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The Significance of The Chorus in Oedipus Rex

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The Significance of The Chorus in Oedipus Rex essay
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In “Oedipus Rex,” the chorus represents the voice of the average citizens and contributes insight that cannot be communicated by the other characters in the play. The chorus moves along the story by announcing the arrival of characters and answering questions that help the plot progress. Sophocles also utilizes a chorus because it helps the audience to see the story from one more angle, providing a fuller picture of the situation. Representing a body of regular citizens, the chorus is level-headed, agreeably predictable, and candid, often giving voice to the thoughts and questions of the audience. Most importantly, the chorus’ sympathy to Oedipus during this catastrophic period in his life pushes the audience to commiserate with the tragic hero.

The chorus serves as the primary medium between the audience and the characters of the play, revealing new perspectives to the audience that the characters themselves cannot show. Paul Roche comments in his introduction that the chorus’ “function in the original (helped on by dance, spectacle, and song) was to bridge the gap between the audience and the players and to intensify emotion” (Introduction xviii). The chorus gains the audience’s trust, thus allowing the audience to be open to the chorus’ opinions. This particularly contrasts the audience’s immediate reaction to the main characters, whose immorality renders distrust. When King Oedipus accuses Creon of being a traitor, for example, the audience is not entirely certain who to believe. Creon is of course quick to defend himself, “Good citizens, I hurry here / shocked into your presence by a monstrous charge / laid on me by Oedipus the King” (Second Episode 28). King Oedipus responds strongly to Creon; “You dare come back? / Have the face to put your foot inside my door? / You the murderer so self-proved” (Second Episode 29). However, the chorus quickly steps in and encourages King Oedipus to trust Creon, “He’s never told you lies / before. He’s sworn. Be kind” (Choral Diaogue 37). The audience’s mind is put to rest as the audience is swayed to perceive the chorus as being fair and reasonable. “We are convinced the taunt was made in anger, not coolly uttered by a mind at calm” (Second Episode 29). The chorus also answers questions for the audience. For instance, the chorus asks Oedipus, “Man of havoc, how / Could you hate your sight so? / What demon so possessed you?” (Epilogue, 72). Oedipus in turn answers this question on everyone’s mind, “Friends, it was Apollo, spirit of Apollo.” (Epilogue, 73). Many wonderings or doubts are fulfilled through the chorus.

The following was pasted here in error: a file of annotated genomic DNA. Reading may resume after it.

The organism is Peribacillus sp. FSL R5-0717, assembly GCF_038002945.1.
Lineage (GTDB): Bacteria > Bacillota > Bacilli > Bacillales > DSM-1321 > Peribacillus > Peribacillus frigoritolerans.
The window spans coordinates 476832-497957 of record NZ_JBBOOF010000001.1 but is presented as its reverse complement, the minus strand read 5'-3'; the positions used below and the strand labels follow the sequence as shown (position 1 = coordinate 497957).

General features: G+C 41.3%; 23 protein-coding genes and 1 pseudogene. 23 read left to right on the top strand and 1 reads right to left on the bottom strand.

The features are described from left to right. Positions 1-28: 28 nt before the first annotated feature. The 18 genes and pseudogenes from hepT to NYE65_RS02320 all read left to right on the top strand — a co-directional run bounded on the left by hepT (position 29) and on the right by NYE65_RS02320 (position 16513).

The chorus is also significant in developing the plot and propelling the storyline through the use of foreshadow. The chorus foreshadows Oedipus’ doom early on through irony, for example, saying, “Yesterday or today / I knew not, nor know of a quarrel / Or a reason, or challenge to challenge / The fame of Oedipus, / Though I seek to avenge the curious death / Of the Labdacid king.” (Second Choral Ode, 28). Antistrophe responds, “So never in my mind at least / Shall he be guilty of crime.” (Second Choral Ode, 28). Thus, the chorus decisively eliminates Oedipus from being a murderer because of his reputation. This reflects how oblivious Oedipus was even of his own crime, leading him to go out of his way to advocate and solve for “the death and downfall of a king” (Prologue, 10). Another important job of the chorus is to anticipate, and then announce, the arrival of a character. When speaking to Creon, the chorus sees Oedipus from afar and says, “But look! He’s coming from the house himself.” (Second Episode, 29). The chorus has the imperative job of bringing to attention Oedipus’ arrival which leads to great conflict. Conversely, the chorus is also responsible for announcing the arrival of Creon before another dramatic conversation between Creon and Oedipus concerning Oedipus’ future, saying, “Wait! Here Creon comes to hear your pleas and deal with your designs. He takes your place as sole custodian of the State” (Epilogue, 75).